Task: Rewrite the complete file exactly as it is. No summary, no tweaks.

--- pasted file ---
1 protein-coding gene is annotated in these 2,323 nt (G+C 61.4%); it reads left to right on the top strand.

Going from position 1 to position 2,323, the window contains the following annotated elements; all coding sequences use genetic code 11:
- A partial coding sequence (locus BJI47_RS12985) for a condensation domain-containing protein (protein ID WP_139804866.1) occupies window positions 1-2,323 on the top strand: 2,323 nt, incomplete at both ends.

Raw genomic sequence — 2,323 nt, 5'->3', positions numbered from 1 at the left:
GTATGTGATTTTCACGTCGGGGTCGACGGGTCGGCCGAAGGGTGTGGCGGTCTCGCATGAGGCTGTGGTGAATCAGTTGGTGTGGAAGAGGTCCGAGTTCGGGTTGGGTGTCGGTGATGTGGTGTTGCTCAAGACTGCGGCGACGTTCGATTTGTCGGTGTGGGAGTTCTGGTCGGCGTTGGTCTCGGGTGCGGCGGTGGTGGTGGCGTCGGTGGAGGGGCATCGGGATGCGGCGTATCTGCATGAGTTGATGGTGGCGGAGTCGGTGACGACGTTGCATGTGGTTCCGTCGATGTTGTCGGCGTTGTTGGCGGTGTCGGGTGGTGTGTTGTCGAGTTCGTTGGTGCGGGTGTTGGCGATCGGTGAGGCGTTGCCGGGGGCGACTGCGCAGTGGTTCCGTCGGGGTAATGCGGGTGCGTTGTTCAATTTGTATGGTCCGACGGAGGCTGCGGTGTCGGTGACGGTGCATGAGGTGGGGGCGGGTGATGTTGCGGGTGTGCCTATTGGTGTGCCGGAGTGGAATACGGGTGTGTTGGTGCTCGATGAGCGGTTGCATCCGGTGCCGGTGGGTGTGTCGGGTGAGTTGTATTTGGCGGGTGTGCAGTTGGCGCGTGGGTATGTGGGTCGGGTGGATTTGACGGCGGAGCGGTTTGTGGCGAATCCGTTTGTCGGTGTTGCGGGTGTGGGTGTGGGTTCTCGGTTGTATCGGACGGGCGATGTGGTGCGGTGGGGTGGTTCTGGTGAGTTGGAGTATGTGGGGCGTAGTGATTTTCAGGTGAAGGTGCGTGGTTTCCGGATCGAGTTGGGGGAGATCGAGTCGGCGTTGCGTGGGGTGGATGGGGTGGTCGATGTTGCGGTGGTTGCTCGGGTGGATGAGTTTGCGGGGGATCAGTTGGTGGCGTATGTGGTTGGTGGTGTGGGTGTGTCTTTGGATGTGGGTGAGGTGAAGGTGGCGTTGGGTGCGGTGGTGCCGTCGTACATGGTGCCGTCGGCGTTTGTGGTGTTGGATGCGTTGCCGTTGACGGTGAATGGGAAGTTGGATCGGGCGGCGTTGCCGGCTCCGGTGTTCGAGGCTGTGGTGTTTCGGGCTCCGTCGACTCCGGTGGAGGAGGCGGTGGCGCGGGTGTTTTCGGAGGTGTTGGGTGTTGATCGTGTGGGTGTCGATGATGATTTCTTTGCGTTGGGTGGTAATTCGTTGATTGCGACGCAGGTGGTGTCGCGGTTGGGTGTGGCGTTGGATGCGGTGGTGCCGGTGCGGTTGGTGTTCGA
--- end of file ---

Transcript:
1 protein-coding gene is annotated in these 2,323 nt (G+C 61.4%); it reads left to right on the top strand.

Going from position 1 to position 2,323, the window contains the following annotated elements; all coding sequences use genetic code 11:
- A partial coding sequence (locus BJI47_RS12985) for a condensation domain-containing protein (protein ID WP_139804866.1) occupies window positions 1-2,323 on the top strand: 2,323 nt, incomplete at both ends.

Raw genomic sequence — 2,323 nt, 5'->3', positions numbered from 1 at the left:
GTATGTGATTTTCACGTCGGGGTCGACGGGTCGGCCGAAGGGTGTGGCGGTCTCGCATGAGGCTGTGGTGAATCAGTTGGTGTGGAAGAGGTCCGAGTTCGGGTTGGGTGTCGGTGATGTGGTGTTGCTCAAGACTGCGGCGACGTTCGATTTGTCGGTGTGGGAGTTCTGGTCGGCGTTGGTCTCGGGTGCGGCGGTGGTGGTGGCGTCGGTGGAGGGGCATCGGGATGCGGCGTATCTGCATGAGTTGATGGTGGCGGAGTCGGTGACGACGTTGCATGTGGTTCCGTCGATGTTGTCGGCGTTGTTGGCGGTGTCGGGTGGTGTGTTGTCGAGTTCGTTGGTGCGGGTGTTGGCGATCGGTGAGGCGTTGCCGGGGGCGACTGCGCAGTGGTTCCGTCGGGGTAATGCGGGTGCGTTGTTCAATTTGTATGGTCCGACGGAGGCTGCGGTGTCGGTGACGGTGCATGAGGTGGGGGCGGGTGATGTTGCGGGTGTGCCTATTGGTGTGCCGGAGTGGAATACGGGTGTGTTGGTGCTCGATGAGCGGTTGCATCCGGTGCCGGTGGGTGTGTCGGGTGAGTTGTATTTGGCGGGTGTGCAGTTGGCGCGTGGGTATGTGGGTCGGGTGGATTTGACGGCGGAGCGGTTTGTGGCGAATCCGTTTGTCGGTGTTGCGGGTGTGGGTGTGGGTTCTCGGTTGTATCGGACGGGCGATGTGGTGCGGTGGGGTGGTTCTGGTGAGTTGGAGTATGTGGGGCGTAGTGATTTTCAGGTGAAGGTGCGTGGTTTCCGGATCGAGTTGGGGGAGATCGAGTCGGCGTTGCGTGGGGTGGATGGGGTGGTCGATGTTGCGGTGGTTGCTCGGGTGGATGAGTTTGCGGGGGATCAGTTGGTGGCGTATGTGGTTGGTGGTGTGGGTGTGTCTTTGGATGTGGGTGAGGTGAAGGTGGCGTTGGGTGCGGTGGTGCCGTCGTACATGGTGCCGTCGGCGTTTGTGGTGTTGGATGCGTTGCCGTTGACGGTGAATGGGAAGTTGGATCGGGCGGCGTTGCCGGCTCCGGTGTTCGAGGCTGTGGTGTTTCGGGCTCCGTCGACTCCGGTGGAGGAGGCGGTGGCGCGGGTGTTTTCGGAGGTGTTGGGTGTTGATCGTGTGGGTGTCGATGATGATTTCTTTGCGTTGGGTGGTAATTCGTTGATTGCGACGCAGGTGGTGTCGCGGTTGGGTGTGGCGTTGGATGCGGTGGTGCCGGTGCGGTTGGTGTTCGA